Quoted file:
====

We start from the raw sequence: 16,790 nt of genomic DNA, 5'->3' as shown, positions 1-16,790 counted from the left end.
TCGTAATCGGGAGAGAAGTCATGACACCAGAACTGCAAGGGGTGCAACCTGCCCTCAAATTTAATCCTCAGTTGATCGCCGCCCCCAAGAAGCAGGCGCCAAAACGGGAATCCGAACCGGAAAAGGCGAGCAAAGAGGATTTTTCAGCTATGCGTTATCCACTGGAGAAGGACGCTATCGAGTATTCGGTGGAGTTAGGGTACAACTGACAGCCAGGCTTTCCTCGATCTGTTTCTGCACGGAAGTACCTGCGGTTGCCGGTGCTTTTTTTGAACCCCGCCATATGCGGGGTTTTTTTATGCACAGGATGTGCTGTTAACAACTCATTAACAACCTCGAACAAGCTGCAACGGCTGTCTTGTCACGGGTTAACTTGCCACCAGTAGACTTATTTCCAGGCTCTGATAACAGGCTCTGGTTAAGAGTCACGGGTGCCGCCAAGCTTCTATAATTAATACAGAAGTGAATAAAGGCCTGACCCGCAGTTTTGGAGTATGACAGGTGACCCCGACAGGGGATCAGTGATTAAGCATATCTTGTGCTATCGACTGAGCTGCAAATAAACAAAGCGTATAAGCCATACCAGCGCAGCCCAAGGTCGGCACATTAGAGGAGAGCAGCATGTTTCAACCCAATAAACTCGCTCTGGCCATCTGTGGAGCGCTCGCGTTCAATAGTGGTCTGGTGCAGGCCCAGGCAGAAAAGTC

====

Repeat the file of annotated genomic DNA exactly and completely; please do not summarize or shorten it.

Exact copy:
We start from the raw sequence: 16,790 nt of genomic DNA, 5'->3' as shown, positions 1-16,790 counted from the left end.
TCGTAATCGGGAGAGAAGTCATGACACCAGAACTGCAAGGGGTGCAACCTGCCCTCAAATTTAATCCTCAGTTGATCGCCGCCCCCAAGAAGCAGGCGCCAAAACGGGAATCCGAACCGGAAAAGGCGAGCAAAGAGGATTTTTCAGCTATGCGTTATCCACTGGAGAAGGACGCTATCGAGTATTCGGTGGAGTTAGGGTACAACTGACAGCCAGGCTTTCCTCGATCTGTTTCTGCACGGAAGTACCTGCGGTTGCCGGTGCTTTTTTTGAACCCCGCCATATGCGGGGTTTTTTTATGCACAGGATGTGCTGTTAACAACTCATTAACAACCTCGAACAAGCTGCAACGGCTGTCTTGTCACGGGTTAACTTGCCACCAGTAGACTTATTTCCAGGCTCTGATAACAGGCTCTGGTTAAGAGTCACGGGTGCCGCCAAGCTTCTATAATTAATACAGAAGTGAATAAAGGCCTGACCCGCAGTTTTGGAGTATGACAGGTGACCCCGACAGGGGATCAGTGATTAAGCATATCTTGTGCTATCGACTGAGCTGCAAATAAACAAAGCGTATAAGCCATACCAGCGCAGCCCAAGGTCGGCACATTAGAGGAGAGCAGCATGTTTCAACCCAATAAACTCGCTCTGGCCATCTGTGGAGCGCTCGCGTTCAATAGTGGTCTGGTGCAGGCCCAGGCAGAAAAGTC